On Thursday 21 August, just under two million people will get the chance to vote at their local polling station.
It’s the largest single by-election ever held in the United Kingdom – and it’s one nobody wanted.
The contest is to choose a new police and crime commissioner (PCC) for the West Midlands. The previous incumbent, Bob Jones, died in his sleep at the start of July.
Jones, 59, had served as a Labour councillor in Wolverhampton for 33 years. He was also a member of the West Midlands Police Authority.
His unexpected death prompted tributes from across the political spectrum. It also triggered the first ever by-election for a PCC: an event that has been greeted with at best regret and at worst unrestrained scepticism.
The turnout here in 2012 was a pathetic 11.96%. The unusual and sad background to the 2014 contest may attract a bit more interest, but I wouldn’t hold out hope for a tide of people flooding to the polls.
The fact is police and crime commissioners didn’t catch the public’s imagination first time round and haven’t been in existence long enough to quite shake off their sense of being a gimmick. An expensive gimmick at that.
Polling stations for the election of Bob Jones’ successor will be open from 7am to 10pm on 21 August.
To decide the winner, the supplementary voting (SV) system will be used.
This means that if nobody wins more than half the vote on the first count, all candidates bar the top two will get eliminated and their alternative preferences allocated to the survivors.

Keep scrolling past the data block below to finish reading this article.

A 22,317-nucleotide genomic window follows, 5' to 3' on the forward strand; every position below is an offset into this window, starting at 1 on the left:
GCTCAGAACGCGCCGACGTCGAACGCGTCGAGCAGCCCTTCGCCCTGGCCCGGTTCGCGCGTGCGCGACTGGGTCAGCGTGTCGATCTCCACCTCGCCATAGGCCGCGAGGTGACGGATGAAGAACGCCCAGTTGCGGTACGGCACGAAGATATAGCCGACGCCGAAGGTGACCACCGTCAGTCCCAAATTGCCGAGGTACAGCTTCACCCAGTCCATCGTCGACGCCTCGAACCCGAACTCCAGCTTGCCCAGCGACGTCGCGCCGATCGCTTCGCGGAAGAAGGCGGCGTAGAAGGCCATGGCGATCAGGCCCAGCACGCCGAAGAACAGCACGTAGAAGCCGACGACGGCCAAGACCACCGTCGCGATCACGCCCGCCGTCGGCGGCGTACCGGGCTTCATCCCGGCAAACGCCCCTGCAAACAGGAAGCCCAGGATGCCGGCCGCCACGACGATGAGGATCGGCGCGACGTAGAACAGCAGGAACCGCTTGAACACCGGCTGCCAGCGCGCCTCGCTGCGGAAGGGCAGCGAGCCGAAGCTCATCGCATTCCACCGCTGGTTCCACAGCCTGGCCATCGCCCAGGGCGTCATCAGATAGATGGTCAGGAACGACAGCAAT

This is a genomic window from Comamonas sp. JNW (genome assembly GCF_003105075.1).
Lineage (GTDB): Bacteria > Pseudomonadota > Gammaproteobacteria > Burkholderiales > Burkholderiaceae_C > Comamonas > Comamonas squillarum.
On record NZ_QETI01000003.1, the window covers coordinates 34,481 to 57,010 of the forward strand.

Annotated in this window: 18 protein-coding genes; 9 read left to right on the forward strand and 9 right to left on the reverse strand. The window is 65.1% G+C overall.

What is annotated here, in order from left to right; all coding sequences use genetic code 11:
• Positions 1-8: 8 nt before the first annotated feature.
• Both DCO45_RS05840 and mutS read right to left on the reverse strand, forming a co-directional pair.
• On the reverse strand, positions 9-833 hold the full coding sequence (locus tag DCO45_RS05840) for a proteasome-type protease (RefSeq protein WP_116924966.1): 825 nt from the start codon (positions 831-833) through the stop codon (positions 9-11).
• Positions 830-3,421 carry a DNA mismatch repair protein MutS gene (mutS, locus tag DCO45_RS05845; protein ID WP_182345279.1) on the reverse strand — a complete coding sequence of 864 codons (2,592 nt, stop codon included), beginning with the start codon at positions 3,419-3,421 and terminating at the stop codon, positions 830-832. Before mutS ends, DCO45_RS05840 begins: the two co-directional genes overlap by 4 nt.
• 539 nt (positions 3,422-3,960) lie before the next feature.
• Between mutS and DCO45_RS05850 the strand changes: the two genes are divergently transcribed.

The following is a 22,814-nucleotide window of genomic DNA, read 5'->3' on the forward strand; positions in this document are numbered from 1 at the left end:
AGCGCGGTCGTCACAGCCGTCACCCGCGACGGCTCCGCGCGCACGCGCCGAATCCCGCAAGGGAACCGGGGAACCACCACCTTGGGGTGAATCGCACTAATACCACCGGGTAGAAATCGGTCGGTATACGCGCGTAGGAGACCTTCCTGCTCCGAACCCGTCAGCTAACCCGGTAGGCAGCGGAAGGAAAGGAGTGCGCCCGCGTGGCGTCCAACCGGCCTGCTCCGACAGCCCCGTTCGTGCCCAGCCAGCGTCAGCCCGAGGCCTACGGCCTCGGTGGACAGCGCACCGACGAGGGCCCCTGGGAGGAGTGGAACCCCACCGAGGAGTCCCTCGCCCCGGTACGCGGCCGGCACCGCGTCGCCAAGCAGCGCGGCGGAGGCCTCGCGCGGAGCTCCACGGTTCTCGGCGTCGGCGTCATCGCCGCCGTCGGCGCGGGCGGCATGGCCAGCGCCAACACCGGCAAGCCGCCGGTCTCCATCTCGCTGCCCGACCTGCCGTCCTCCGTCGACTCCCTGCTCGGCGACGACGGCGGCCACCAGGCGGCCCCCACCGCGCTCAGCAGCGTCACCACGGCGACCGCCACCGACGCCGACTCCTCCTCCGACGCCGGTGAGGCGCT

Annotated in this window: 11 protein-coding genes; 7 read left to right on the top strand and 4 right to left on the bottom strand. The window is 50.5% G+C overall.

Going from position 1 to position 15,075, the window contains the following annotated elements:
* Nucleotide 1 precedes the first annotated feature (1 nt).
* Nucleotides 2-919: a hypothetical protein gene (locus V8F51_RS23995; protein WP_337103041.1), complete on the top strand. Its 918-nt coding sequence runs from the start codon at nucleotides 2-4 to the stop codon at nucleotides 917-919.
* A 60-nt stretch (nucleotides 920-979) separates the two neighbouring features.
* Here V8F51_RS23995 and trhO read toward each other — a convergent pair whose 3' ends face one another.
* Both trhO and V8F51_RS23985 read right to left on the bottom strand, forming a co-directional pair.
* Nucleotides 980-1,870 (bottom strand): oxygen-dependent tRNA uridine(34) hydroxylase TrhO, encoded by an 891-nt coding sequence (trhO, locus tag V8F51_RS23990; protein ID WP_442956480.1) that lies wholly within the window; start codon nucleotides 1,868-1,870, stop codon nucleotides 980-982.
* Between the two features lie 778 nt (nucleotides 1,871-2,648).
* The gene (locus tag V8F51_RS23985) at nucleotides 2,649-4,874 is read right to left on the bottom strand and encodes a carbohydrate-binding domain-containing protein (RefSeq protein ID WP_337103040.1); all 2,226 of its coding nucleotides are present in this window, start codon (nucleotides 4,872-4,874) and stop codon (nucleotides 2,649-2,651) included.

Whoever emerges with the most number of votes after this round is declared the winner.
At the November 2012 election, none of the seven candidates had an overall majority after the first count, so a second count was held.
The two run-off candidates were Labour’s Bob Jones and the Tories’ Matt Bennett. After second preferences were allocated, Jones ended up with 117,388 votes and Bennett ended up with 55,685.
The result is expected on the afternoon of Friday 22 August, though this could slip into the evening if there is a recount.
The West Midlands PCC is responsible for Birmingham, Coventry, Dudley, Sandwell, Solihull, Walsall and Wolverhampton. It’s a huge area and the role is one that commands a great deal of influence – on paper, at any rate.
Labour is fielding a former government minister and MP as its candidate: David Jamieson. He is the favourite to win and he almost certainly will do so.
There are three other candidates: Les Jones (Conservative); Ayoub Khan (Liberal Democrat) and Keith Rowe (Ukip).
This most atypical of contests, held in the most tragic of circumstances, could turn out to be the most uninspiring of political events this side of the general election. Just how many of those two million people actually come out to vote on 21 August is something that ought to concentrate the minds of everyone involved in drawing up manifestos for next year.